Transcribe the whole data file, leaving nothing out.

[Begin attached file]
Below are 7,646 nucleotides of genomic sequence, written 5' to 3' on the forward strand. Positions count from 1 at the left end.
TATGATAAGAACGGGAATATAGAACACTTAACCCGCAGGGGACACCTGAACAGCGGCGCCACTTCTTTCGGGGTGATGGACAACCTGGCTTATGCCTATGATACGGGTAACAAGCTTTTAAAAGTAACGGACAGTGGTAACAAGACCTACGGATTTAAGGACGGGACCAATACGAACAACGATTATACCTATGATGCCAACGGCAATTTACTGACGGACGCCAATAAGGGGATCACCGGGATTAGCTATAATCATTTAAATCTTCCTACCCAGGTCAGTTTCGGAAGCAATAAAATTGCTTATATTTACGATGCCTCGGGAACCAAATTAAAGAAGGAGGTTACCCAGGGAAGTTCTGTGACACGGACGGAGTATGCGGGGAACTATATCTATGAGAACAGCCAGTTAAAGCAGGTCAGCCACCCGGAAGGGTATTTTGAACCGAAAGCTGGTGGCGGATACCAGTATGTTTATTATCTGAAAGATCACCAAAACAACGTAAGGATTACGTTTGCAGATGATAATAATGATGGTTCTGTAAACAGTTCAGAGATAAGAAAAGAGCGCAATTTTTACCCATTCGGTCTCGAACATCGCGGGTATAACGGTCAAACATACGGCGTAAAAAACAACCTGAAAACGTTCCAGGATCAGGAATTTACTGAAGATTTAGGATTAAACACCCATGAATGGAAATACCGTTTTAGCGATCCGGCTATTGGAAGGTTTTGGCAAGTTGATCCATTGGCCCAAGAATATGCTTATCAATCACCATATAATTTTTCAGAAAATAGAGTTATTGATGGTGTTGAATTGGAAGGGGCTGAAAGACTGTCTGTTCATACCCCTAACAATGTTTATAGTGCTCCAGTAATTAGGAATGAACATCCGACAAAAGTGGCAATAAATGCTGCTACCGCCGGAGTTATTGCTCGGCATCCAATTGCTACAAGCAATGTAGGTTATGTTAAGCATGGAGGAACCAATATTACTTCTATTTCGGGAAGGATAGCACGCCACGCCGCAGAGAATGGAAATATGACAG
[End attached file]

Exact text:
Below are 7,646 nucleotides of genomic sequence, written 5' to 3' on the forward strand. Positions count from 1 at the left end.
TATGATAAGAACGGGAATATAGAACACTTAACCCGCAGGGGACACCTGAACAGCGGCGCCACTTCTTTCGGGGTGATGGACAACCTGGCTTATGCCTATGATACGGGTAACAAGCTTTTAAAAGTAACGGACAGTGGTAACAAGACCTACGGATTTAAGGACGGGACCAATACGAACAACGATTATACCTATGATGCCAACGGCAATTTACTGACGGACGCCAATAAGGGGATCACCGGGATTAGCTATAATCATTTAAATCTTCCTACCCAGGTCAGTTTCGGAAGCAATAAAATTGCTTATATTTACGATGCCTCGGGAACCAAATTAAAGAAGGAGGTTACCCAGGGAAGTTCTGTGACACGGACGGAGTATGCGGGGAACTATATCTATGAGAACAGCCAGTTAAAGCAGGTCAGCCACCCGGAAGGGTATTTTGAACCGAAAGCTGGTGGCGGATACCAGTATGTTTATTATCTGAAAGATCACCAAAACAACGTAAGGATTACGTTTGCAGATGATAATAATGATGGTTCTGTAAACAGTTCAGAGATAAGAAAAGAGCGCAATTTTTACCCATTCGGTCTCGAACATCGCGGGTATAACGGTCAAACATACGGCGTAAAAAACAACCTGAAAACGTTCCAGGATCAGGAATTTACTGAAGATTTAGGATTAAACACCCATGAATGGAAATACCGTTTTAGCGATCCGGCTATTGGAAGGTTTTGGCAAGTTGATCCATTGGCCCAAGAATATGCTTATCAATCACCATATAATTTTTCAGAAAATAGAGTTATTGATGGTGTTGAATTGGAAGGGGCTGAAAGACTGTCTGTTCATACCCCTAACAATGTTTATAGTGCTCCAGTAATTAGGAATGAACATCCGACAAAAGTGGCAATAAATGCTGCTACCGCCGGAGTTATTGCTCGGCATCCAATTGCTACAAGCAATGTAGGTTATGTTAAGCATGGAGGAACCAATATTACTTCTATTTCGGGAAGGATAGCACGCCACGCCGCAGAGAATGGAAATATGACAG